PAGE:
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Understanding PTSD
May 18, 2024

Understanding PTSD

by Zara Jethani

Post-Traumatic Stress Disorder (PTSD) is a mental health condition that can develop after experiencing or witnessing a traumatic event. It affects individuals of all ages and backgrounds, from military veterans to survivors of natural disasters, accidents, or violent assaults. Understanding PTSD is important for recognizing its symptoms, seeking help, and promoting recovery.

What Causes PTSD?

PTSD can stem from various traumatic experiences, including but not limited to:

  1. Combat Exposure: Military personnel often face traumatic events during combat, leading to PTSD.
  2. Physical or Sexual Assault: Survivors of assault may develop PTSD due to the severe psychological impact of the experience.
  3. Natural Disasters: Events such as earthquakes, hurricanes, or floods can trigger PTSD symptoms in survivors.
  4. Serious Accidents: Those involved in accidents, such as car crashes or plane incidents, may develop PTSD.
  5. Witnessing Trauma: Individuals who witness traumatic events, like a violent crime or a terrorist attack, can also develop PTSD.

Symptoms of PTSD

Symptoms of PTSD can manifest in various ways and may appear shortly after the traumatic event or even years later. They are broadly categorized into four areas:

  1. Intrusive Memories: These can include flashbacks, nightmares, or distressing thoughts related to the traumatic event.
  2. Avoidance: Individuals may try to avoid places, people, or activities that remind them of the trauma. They might also avoid talking about it altogether.
  3. Negative Changes in Thinking and Mood: This may involve feelings of detachment, difficulty experiencing positive emotions, memory problems, negative thoughts about oneself or the world, and a decreased interest in activities once enjoyed.
  4. Changes in Reactivity: Individuals may become easily startled, have difficulty sleeping, experience angry outbursts, or engage in self-destructive behavior.

Diagnosis and Treatment

Diagnosing PTSD typically involves a comprehensive evaluation by a mental health professional. Treatment options may vary depending on the individual’s symptoms and severity but commonly include:

  1. Therapy: Cognitive-behavioral therapy (CBT) is highly effective in treating PTSD. This therapy helps individuals identify and change negative thought patterns and behaviors associated with the trauma.
  2. Medication: Antidepressants and anti-anxiety medications may be prescribed to alleviate symptoms such as depression, anxiety, and insomnia.
  3. Exposure Therapy: This involves gradually exposing individuals to the traumatic memories or situations in a safe and controlled environment, helping them to process and overcome their fear.
  4. Eye Movement Desensitization and Reprocessing (EMDR): This therapy involves guided eye movements while recalling the traumatic event, facilitating the brain’s processing of the traumatic memories.
  5. Ketamine-Assisted Psychotherapy (KAP): A relatively new type of therapy, this involves the use of low dose ketamine administered in a controlled environment facilitated by a therapist. The dissociative properties of ketamine allow the patient to examine the traumatic event dispassionately and address the root cause of their current difficulties.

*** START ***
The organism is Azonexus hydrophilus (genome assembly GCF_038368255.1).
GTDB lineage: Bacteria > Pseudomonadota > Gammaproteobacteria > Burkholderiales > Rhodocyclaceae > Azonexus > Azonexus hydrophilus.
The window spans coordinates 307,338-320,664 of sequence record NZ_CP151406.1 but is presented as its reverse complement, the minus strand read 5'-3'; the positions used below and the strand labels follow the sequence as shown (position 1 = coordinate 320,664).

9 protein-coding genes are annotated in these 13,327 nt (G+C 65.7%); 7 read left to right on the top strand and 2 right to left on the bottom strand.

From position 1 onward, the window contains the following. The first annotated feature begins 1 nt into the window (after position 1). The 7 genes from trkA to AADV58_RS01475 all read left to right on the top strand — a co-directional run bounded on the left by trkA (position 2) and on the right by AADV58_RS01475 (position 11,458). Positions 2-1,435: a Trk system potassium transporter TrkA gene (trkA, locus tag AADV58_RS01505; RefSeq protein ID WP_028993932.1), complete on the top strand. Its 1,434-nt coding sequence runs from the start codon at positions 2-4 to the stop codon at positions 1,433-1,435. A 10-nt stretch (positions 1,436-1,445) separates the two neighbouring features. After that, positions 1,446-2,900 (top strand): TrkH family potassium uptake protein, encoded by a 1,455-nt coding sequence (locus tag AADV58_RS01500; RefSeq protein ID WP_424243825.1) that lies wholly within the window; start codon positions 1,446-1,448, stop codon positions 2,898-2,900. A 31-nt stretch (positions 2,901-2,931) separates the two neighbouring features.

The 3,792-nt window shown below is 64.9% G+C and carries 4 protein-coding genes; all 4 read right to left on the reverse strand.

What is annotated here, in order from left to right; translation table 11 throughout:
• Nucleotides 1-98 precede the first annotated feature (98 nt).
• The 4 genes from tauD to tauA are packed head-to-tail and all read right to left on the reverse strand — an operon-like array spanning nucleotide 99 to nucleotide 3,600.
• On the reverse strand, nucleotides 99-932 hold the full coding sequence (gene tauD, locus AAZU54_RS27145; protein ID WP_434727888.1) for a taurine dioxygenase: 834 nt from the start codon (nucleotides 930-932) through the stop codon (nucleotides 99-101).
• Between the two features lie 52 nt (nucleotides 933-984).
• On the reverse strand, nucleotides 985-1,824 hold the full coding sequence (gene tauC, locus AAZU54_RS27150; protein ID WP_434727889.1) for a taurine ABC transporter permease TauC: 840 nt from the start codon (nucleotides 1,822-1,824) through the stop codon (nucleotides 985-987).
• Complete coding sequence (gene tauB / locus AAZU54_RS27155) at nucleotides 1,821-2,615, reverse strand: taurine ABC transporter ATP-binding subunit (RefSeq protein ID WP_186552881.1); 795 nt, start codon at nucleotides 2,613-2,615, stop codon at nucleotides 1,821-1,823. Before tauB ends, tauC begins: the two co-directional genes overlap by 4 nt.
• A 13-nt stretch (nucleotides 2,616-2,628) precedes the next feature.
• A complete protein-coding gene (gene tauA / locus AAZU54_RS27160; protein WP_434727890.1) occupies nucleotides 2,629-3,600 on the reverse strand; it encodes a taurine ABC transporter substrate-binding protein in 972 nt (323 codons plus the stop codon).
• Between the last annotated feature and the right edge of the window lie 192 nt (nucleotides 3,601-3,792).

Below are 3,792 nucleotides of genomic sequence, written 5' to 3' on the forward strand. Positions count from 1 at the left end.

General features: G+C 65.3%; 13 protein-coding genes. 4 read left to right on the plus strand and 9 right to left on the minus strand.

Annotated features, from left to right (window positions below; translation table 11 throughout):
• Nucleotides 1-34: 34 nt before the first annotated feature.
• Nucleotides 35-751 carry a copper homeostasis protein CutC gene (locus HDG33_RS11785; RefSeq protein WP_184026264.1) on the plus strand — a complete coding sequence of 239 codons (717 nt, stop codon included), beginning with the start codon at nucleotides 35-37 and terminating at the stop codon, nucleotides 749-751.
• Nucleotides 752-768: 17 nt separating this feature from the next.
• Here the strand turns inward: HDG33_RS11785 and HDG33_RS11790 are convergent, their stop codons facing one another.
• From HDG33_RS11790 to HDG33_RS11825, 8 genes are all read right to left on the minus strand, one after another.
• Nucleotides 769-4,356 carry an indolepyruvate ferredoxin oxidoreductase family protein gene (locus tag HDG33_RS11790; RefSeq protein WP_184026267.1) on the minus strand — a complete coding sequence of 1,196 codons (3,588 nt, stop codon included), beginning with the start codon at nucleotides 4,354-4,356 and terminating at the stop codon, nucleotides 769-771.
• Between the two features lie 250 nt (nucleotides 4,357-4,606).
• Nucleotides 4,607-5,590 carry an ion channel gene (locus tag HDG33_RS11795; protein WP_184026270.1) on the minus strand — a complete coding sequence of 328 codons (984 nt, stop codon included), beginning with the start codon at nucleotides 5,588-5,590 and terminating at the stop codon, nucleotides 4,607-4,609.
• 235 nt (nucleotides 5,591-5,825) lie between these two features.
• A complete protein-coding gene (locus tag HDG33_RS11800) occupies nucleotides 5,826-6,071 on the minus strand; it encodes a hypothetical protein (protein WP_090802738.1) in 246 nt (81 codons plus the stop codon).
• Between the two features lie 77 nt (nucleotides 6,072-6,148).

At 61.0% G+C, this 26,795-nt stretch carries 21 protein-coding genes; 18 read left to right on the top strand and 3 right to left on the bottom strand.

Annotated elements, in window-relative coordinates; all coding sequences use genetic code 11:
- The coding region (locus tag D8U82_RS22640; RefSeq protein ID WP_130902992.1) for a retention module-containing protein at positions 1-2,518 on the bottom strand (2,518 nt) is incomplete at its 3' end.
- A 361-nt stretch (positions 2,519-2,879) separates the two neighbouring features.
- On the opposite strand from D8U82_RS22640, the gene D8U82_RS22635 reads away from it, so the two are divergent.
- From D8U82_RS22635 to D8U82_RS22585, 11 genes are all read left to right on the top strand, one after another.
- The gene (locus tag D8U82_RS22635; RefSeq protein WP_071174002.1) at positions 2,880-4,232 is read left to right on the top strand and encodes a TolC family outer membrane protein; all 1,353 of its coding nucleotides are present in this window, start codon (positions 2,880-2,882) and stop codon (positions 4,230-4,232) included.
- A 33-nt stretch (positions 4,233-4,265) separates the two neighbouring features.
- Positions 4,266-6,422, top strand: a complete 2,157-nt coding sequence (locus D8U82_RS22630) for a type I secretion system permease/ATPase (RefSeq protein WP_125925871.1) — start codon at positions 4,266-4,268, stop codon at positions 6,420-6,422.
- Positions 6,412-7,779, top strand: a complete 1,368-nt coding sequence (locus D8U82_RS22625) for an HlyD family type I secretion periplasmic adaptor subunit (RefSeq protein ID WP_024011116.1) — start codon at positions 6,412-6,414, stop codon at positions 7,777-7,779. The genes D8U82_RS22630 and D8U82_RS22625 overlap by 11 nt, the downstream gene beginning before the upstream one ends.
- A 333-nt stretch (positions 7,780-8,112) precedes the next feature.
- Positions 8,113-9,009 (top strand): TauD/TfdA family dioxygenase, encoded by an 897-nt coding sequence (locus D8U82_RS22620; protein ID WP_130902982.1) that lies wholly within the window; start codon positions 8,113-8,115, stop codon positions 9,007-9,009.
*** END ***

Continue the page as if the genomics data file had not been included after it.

6. Clinical Trials with MDMA: MDMA-assisted therapy for PTSD received Breakthrough Therapy Designation from the FDA in 2017. The treatment has however not yet been approved by any regulatory agency, and the safety and efficacy of this approach for PTSD treatment have not been established. Investigational trials with MDMA-assisted therapy continue for PTSD as well as other indications.
  7. Support Groups: Connecting with others who have experienced similar traumas can provide validation, understanding, and support during the recovery process.

Seeking Help and Support

It’s essential for individuals experiencing symptoms of PTSD to seek professional help. Unfortunately, many people hesitate to seek treatment due to stigma or misconceptions surrounding mental health. However, PTSD is a real and treatable condition, and seeking help is a sign of strength, not weakness.

For loved ones and care partners, offering support and understanding is vital in providing a safe haven for the patient. Encouraging individuals to seek professional help, listening without judgment, and being patient are all ways to assist someone struggling with PTSD.

Next Steps

PTSD is a complex mental health condition that can have a profound impact on an individual’s life. However, with proper diagnosis and treatment, recovery is possible. By understanding the causes, symptoms, and available treatments for PTSD, we can create a more supportive environment for those affected and help them on their journey to healing and recovery.

At the Treatment & Research In Psychedelics (TRIP) Center at Pacific Neuroscience Institute® people have found success tackling PTSD through ketamine-assisted therapy (KAP).

For more information about ketamine-assisted therapy, contact us at 310-582-7612 or schedule a consultation.

Ketamine-Assisted Psychotherapy Specialty Team at TRIP

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About the Author

Zara Jethani, MS, MBA

Zara Jethani

Zara is the marketing director at Pacific Neuroscience Institute. Her background is in molecular genetics research and healthcare marketing. In addition, she is a graphic designer with more than 20 years experience in the healthcare, education and entertainment industries.

Last updated: May 30th, 2024